LOUISVILLE, Ky. (WDRB) -- An attorney for a teen charged with murdering a man walking with his wife near Cherokee Triangle has asked a judge to throw out his alleged confession, arguing there is no proof he said it.
Attorney Karen Faulkner, who represents Travon Curry, told Jefferson Circuit Court Judge Olu Stevens that the statements Curry allegedly made to Officer Sean Verdi were not on his body camera, as the officer had testified.
At the time of the alleged confession, Curry, now 17, was in the hospital after being shot by the man he allegedly robbed and killed, Jason Spencer, as Spencer and his wife were walking on Everett Avenue near Cherokee Triangle on Nov. 3, 2017. Spencer was killed only 10 days after getting married.
Verdi testified in June that Curry said, “I’m glad I killed that motherf*****" and "if I get out of here, I’m going to kill some other white motherf*****s." Curry is black.
After receiving and reviewing Verdi's body cam footage, Faulkner told Stevens there are no comments like that from Curry, even though it appears Verdi turned on his cam as soon as he walked up to the hospital bed.
"Officer Verdi, as well as the commonwealth argued vehemently to the court that the reason he knew this statement existed was because he knew it was caught on body cam video," she told Stevens.
But prosecutors told the judge that Verdi did not testify that the confession was captured on his body cam. Instead, the statements were made before the equipment was turned on.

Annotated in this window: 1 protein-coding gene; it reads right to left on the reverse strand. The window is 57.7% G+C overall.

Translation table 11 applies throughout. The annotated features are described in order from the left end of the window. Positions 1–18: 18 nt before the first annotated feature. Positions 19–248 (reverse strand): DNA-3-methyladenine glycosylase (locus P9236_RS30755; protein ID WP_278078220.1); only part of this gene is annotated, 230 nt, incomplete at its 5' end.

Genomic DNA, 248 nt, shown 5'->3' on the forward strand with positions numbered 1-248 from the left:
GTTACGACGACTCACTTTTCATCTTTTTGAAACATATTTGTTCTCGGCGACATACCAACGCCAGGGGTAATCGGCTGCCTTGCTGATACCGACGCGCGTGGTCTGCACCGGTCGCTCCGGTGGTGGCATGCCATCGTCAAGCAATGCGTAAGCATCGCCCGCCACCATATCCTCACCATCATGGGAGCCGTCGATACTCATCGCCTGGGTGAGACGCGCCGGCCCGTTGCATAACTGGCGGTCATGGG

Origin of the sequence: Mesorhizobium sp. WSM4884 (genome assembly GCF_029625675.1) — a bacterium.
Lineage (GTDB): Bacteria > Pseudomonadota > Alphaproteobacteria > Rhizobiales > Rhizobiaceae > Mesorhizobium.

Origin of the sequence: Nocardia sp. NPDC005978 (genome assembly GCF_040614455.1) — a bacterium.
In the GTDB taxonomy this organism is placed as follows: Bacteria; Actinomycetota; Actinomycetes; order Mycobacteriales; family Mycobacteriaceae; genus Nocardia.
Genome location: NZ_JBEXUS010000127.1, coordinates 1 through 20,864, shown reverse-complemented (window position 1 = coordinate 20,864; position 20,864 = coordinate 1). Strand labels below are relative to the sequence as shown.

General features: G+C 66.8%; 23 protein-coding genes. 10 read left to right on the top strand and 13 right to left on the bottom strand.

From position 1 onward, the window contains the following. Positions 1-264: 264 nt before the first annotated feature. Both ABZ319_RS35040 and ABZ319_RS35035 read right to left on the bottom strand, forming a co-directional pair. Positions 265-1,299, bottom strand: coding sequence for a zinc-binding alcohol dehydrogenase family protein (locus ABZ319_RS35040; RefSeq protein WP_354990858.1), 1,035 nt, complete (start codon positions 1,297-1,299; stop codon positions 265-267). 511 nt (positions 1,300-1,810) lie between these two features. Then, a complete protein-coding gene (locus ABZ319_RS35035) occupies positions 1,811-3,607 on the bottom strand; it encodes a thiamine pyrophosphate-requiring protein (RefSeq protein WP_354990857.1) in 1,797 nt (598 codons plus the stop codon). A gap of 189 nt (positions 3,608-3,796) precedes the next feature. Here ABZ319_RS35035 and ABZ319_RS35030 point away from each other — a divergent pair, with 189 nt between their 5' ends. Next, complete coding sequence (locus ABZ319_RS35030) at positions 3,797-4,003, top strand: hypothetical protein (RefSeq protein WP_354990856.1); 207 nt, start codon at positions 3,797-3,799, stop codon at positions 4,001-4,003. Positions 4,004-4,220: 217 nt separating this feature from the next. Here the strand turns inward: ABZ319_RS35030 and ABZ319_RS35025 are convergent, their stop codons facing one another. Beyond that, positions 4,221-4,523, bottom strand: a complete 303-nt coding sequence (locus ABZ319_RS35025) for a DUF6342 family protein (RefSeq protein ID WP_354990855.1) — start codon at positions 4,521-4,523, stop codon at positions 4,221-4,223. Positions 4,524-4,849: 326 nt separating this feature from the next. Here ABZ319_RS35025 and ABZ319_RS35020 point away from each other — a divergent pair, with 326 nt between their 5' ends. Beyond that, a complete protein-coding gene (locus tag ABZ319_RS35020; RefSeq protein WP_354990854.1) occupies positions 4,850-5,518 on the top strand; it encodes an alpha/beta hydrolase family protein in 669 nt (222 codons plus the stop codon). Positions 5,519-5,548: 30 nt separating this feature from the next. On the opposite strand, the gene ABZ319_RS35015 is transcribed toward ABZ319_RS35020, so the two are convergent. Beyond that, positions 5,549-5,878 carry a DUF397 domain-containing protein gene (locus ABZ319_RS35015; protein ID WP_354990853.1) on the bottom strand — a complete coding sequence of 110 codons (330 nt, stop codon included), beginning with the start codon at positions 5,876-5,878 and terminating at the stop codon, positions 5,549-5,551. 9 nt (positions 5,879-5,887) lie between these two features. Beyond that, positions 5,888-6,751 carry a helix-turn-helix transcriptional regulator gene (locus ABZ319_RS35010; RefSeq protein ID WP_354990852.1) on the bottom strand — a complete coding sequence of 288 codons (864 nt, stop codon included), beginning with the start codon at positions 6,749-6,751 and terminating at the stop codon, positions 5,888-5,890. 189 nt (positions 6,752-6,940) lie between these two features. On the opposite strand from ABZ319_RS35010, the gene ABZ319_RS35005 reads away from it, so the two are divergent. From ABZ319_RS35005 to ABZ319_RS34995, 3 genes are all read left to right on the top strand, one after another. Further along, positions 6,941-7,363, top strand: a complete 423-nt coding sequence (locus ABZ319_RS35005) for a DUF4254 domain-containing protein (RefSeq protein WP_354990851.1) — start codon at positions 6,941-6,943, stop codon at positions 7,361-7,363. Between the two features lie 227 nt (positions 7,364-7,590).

While the prosecution asked that Verdi be allowed to testify again on Tuesday to clarify his remarks, Judge Stevens said he instead would watch Verdi's previous testimony and review the body cam footage before deciding whether to throw out the statement.
The next hearing date was set for October.
Curry's co-defendant, Thaddius Thomas Jr., has also asked a judge to throw out their statements to investigators, arguing, in part, that Louisville Metro Police detectives did not properly follow the law when interrogating the juveniles.
Both Curry and Thomas admitted to the crime, according to investigators. It had been unclear what the teens told police in their statements, as last year Louisville prosecutors ended a long-standing practice of filing evidence in criminal cases.
Faulkner has also argued that Curry was on fentanyl, a very powerful opioid, as well as other drugs at the time police spoke with him, claiming he was in no mental or physical condition to voluntarily waive his constitutional right to remain silent.
And defense attorneys argue proper procedures weren’t followed when the juveniles were interrogated, such as getting permission from their parents.
A parade of officers testified in June that the teens themselves both gave permission to be interviewed and were of sound mind.
Police arrested four teenagers in the murder and robbery of Spencer.
One of the juveniles, Demond Malone, has already pleaded guilty and agreed to testify against his co-defendants.
Malone agreed to an 18-year prison sentence in exchange for pleading guilty to criminal facilitation to murder, criminal facilitation to first-degree robbery, first-degree wanton endangerment, possession of a firearm by a minor and receipt of stolen property over $500.
Malone, 16, will remain in custody at the Department of Juvenile Justice until he turns 18 -- at which point he will be re-sentenced.
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